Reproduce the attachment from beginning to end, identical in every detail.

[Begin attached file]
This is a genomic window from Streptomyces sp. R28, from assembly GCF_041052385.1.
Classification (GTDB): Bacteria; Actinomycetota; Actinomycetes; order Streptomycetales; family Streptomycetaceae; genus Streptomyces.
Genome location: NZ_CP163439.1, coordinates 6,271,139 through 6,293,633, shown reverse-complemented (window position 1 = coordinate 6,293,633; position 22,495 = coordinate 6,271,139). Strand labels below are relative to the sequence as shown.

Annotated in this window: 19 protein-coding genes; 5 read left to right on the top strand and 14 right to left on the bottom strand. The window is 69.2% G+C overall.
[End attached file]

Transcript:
This is a genomic window from Streptomyces sp. R28, from assembly GCF_041052385.1.
Classification (GTDB): Bacteria; Actinomycetota; Actinomycetes; order Streptomycetales; family Streptomycetaceae; genus Streptomyces.
Genome location: NZ_CP163439.1, coordinates 6,271,139 through 6,293,633, shown reverse-complemented (window position 1 = coordinate 6,293,633; position 22,495 = coordinate 6,271,139). Strand labels below are relative to the sequence as shown.

Annotated in this window: 19 protein-coding genes; 5 read left to right on the top strand and 14 right to left on the bottom strand. The window is 69.2% G+C overall.